Dyack Promises "Dynamic, Intelligent Camera" For Too Human

Look who's writing a column in the recently-revamped Edge Online! It's Silicon Knights' Denis Dyack, and he's talking about cut scenes. That's been sort of a hot-button issue lately, hasn't it? On one hand, it's difficult to tell a story without cut scenes. On the other hand, they fly in the face of a video game's ultimate goal: interactivity. Dyack recognizes this dichotomy, and says that cut scenes in themselves are not a problem, but rather his fellow designers have implemented them poorly:

Over the last five to ten years, so many games have been released where cut scenes are absolutely meaningless. They don't contribute to the content and don't contribute to the characters. They're almost like some kind of reward for completing the level, and that makes absolutely no sense. As game designers we have to go beyond that. Cut scenes have to contribute to the game. That's a really good rule for people to follow. And it shows you that the classics, well, we still have a lot to learn from the classics.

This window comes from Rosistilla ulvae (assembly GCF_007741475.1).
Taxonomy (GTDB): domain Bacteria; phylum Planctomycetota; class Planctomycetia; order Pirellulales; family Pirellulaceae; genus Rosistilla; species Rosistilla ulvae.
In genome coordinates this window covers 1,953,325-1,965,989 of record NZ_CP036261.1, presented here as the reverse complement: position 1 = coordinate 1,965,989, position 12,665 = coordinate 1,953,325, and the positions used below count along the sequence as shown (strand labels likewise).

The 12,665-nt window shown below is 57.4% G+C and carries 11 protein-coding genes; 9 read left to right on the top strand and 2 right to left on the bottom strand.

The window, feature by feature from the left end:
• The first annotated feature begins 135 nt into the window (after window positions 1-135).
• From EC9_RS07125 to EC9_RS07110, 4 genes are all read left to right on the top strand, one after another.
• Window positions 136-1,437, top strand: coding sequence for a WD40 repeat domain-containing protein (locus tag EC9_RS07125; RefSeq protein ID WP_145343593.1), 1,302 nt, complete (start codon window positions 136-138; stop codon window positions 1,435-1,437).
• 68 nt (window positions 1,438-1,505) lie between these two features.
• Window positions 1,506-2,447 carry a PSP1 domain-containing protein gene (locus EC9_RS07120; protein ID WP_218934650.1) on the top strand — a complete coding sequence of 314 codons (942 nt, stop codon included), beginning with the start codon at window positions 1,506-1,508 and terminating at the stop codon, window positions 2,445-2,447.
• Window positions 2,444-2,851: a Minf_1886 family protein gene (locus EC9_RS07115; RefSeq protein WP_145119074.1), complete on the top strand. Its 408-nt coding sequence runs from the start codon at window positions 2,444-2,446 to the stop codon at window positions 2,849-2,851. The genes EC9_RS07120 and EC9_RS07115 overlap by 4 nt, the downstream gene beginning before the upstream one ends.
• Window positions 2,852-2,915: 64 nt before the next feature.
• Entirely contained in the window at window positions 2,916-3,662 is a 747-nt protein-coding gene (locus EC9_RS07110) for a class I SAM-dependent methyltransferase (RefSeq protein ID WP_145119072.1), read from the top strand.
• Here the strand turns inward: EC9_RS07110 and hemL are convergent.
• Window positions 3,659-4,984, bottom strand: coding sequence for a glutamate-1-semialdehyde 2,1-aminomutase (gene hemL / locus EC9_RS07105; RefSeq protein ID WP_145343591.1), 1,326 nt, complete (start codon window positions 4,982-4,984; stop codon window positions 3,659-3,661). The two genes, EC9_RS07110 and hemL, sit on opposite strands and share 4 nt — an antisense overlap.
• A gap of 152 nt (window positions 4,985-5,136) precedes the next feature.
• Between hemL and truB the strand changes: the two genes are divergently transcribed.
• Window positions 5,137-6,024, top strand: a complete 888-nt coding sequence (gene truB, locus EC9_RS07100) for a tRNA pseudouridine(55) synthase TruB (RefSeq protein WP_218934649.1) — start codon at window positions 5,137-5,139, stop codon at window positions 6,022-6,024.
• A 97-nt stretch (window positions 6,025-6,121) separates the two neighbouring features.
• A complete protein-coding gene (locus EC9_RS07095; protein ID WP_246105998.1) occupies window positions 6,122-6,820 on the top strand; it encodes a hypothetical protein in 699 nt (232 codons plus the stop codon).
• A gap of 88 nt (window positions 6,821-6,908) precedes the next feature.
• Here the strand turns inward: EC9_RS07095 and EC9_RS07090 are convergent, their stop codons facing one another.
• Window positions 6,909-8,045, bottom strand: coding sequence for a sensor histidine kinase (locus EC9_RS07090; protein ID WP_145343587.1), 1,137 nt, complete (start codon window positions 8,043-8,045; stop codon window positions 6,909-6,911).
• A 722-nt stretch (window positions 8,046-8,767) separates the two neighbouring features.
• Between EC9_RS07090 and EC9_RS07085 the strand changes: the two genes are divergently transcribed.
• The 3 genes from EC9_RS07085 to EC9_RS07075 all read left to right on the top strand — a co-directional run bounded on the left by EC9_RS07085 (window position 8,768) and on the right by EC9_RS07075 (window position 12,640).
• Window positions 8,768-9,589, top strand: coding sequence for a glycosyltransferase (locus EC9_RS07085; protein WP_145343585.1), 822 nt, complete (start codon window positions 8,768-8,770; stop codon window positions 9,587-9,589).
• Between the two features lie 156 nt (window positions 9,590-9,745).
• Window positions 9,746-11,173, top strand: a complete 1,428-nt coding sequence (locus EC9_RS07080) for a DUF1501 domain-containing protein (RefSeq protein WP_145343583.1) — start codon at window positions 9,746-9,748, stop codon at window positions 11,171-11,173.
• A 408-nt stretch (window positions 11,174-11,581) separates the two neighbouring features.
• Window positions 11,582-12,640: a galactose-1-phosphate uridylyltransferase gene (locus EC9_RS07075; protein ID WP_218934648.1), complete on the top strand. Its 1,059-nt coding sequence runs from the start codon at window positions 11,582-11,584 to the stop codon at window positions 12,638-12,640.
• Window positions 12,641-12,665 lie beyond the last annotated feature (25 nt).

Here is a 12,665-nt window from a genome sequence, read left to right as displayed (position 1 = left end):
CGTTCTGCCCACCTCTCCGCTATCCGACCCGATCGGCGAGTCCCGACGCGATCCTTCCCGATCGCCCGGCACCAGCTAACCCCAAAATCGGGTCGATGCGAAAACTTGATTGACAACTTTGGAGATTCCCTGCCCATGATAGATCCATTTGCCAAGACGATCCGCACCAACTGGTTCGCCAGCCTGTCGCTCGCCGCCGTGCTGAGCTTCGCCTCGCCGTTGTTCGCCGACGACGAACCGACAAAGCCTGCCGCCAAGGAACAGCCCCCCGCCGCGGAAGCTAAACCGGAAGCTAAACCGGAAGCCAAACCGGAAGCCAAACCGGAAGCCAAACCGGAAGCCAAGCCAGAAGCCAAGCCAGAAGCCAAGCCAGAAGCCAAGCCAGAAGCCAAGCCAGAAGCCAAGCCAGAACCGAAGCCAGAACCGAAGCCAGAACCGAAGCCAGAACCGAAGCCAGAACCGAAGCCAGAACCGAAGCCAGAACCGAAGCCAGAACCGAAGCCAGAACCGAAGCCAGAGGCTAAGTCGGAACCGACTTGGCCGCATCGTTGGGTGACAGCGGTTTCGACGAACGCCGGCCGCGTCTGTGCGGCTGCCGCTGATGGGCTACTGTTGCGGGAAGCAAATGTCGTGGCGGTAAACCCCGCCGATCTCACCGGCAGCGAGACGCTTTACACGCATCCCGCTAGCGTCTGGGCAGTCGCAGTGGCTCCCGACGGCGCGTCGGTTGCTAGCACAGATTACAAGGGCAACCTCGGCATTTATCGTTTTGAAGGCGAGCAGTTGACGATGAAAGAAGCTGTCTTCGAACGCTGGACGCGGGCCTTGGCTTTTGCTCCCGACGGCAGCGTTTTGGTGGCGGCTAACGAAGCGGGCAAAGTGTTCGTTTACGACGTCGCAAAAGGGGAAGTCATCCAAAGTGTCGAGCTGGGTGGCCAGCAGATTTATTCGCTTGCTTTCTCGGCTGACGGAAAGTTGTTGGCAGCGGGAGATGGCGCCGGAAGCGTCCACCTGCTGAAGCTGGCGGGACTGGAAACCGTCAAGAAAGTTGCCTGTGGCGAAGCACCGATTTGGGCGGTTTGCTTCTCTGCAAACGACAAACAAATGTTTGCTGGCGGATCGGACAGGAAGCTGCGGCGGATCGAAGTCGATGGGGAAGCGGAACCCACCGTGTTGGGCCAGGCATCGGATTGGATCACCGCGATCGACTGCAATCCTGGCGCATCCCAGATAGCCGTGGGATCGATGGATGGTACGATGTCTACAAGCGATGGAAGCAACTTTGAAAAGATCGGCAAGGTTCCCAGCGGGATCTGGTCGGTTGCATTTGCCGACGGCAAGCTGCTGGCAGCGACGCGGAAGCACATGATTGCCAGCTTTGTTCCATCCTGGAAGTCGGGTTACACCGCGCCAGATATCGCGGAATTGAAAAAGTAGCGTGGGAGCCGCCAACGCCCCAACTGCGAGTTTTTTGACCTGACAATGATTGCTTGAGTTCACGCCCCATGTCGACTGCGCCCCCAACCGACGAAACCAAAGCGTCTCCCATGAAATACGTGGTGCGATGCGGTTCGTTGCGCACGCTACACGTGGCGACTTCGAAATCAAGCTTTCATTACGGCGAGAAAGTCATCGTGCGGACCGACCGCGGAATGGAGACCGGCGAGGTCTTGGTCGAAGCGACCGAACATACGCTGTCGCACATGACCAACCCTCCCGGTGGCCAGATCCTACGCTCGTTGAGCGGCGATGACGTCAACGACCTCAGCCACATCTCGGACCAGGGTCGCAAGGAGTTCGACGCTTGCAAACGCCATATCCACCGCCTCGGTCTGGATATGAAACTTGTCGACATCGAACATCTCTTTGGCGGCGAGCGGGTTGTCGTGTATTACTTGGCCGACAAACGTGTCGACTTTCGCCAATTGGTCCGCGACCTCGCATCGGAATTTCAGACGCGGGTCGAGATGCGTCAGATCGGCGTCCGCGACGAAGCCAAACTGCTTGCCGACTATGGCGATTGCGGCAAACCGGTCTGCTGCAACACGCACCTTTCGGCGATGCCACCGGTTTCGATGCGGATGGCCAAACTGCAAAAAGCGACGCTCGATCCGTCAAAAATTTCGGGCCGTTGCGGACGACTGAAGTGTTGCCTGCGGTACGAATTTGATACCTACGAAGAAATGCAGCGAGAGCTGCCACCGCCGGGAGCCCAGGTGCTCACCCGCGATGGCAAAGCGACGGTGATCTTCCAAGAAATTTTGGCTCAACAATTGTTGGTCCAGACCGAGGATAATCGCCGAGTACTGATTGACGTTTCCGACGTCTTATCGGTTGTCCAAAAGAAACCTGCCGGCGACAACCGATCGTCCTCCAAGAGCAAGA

So what will he do about cut scenes in his Too Human?

Too Human will have cut scenes, but I think that we've managed to blur the line between what people would consider a cut scene and what people consider in-game. See, part of the reason we as designers want to use cut scenes is because it allows us to be cinematographers, and that's fine. But in-game, Too Human will use a dynamic, intelligent camera system that presents the in-game in a more cinematic light, at the same time being conducive to good gameplay.

Seems to me that's the logical goal, given both the advantages and disadvantages of cut scenes. And I'd guess that most of the games we've got these days that use cut scenes badly were actually an attempt to do them well. Easy to say, hard to do? Denis Dyack Writes for Edge [Edge Online]

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